Hillary Clinton Praises the Reagans for Speaking Out About AIDS When No One Else Would

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Aw, Hill no!

The first rule of Nancy Reagan Hagiography Club is don’t talk about the AIDS crisis. The Reagan White House’s negligence during the HIV epidemic is the elephant in every room where the former First Lady is eulogized. But on Friday, Hillary Clinton mistook that elephant for some kind of trophy and held it up for all to see.

It may be hard for your viewers to remember how difficult it was for people to talk about HIV/AIDS back in the 1980s,” Clinton told MSNBC. “Because of both President and Mrs. Reagan, in particular Mrs. Reagan, we started a national conversation when, before, nobody would talk about it. Nobody wanted to do anything about it. And that, too, is something that I really appreciate with her … very effective, low-key advocacy. But it penetrated the public conscience and people began to say, ‘Hey, we have to do something about this, too.’”

Clinton’s Iraq War vote was a big mistake, but it’s possible that she’s never been more wrong than she is here. The Centers for Disease Control and Prevention released the first medical report about HIV in 1981. President Reagan gave his first major public address on the subject in 1987. In 1984, after more than 3,000 Americans had been killed by the virus, the notion that the president may have given the matter any thought was cause for laughter in the Reagan White House.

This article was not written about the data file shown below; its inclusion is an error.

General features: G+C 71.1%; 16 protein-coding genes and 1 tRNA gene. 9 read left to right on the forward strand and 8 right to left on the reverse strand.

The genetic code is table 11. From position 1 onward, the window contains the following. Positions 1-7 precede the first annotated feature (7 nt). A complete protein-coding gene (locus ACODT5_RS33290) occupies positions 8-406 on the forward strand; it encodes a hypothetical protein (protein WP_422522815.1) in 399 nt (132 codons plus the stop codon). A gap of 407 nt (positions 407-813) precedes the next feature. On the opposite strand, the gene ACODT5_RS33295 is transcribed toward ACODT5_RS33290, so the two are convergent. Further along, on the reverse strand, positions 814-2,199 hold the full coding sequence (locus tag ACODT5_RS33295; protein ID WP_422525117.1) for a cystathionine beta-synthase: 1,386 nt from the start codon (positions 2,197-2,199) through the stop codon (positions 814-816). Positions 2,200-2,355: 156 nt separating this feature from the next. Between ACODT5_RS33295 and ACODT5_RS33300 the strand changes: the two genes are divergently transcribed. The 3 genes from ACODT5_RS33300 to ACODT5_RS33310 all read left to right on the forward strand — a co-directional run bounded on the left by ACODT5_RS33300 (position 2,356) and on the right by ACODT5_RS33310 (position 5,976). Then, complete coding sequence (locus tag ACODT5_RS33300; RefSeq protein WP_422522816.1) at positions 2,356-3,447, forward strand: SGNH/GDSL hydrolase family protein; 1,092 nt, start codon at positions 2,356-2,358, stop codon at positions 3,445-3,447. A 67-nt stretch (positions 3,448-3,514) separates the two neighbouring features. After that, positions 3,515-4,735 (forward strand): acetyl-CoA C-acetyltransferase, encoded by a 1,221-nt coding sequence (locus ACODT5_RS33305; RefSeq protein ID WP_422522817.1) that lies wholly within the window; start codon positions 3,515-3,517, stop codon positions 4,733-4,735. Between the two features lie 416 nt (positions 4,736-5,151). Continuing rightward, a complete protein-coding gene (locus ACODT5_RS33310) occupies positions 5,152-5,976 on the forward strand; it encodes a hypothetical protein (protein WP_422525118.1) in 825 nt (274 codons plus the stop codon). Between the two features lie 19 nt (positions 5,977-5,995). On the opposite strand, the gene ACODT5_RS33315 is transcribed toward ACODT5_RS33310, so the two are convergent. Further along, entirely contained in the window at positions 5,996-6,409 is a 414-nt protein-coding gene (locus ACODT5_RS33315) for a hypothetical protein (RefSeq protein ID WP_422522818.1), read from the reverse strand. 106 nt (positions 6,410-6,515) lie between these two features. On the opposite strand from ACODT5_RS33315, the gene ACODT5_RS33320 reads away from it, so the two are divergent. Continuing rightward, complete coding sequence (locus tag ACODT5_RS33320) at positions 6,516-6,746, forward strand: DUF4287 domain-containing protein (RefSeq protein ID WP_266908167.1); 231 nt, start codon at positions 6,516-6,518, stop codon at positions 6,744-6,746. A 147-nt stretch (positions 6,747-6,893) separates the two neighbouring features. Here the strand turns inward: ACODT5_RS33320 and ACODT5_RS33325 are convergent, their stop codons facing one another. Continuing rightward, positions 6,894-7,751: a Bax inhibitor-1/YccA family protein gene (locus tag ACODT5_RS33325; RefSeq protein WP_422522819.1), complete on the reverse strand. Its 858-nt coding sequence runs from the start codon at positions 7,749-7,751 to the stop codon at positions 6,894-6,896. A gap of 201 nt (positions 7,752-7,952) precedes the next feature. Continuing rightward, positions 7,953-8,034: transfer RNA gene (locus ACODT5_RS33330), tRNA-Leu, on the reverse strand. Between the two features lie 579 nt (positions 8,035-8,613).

At the GOP convention that year, the president of American Airlines opened a breakfast speech by joking that gay was actually an acronym for “got AIDS yet?” When the Reagan administration finally did start “the national conversation” about the disease six years and 25,000 deaths into the crisis, he made sure to note that the “final judgment” on the souls of the dead was “up to God.”

Nancy Reagan was a trusted adviser to the most powerful man in the world and remained silent about HIV for years into the plague. As BuzzFeed’s Chris Geidner documents, nine weeks before her friend Rock Hudson died as a result of the disease, he sent a request to the First Lady, asking the White House to help him gain access to a French military hospital. Mrs. Reagan denied his plea.

Clinton issued an apology over Twitter late Friday afternoon.

This post was updated to include Clinton’s apology.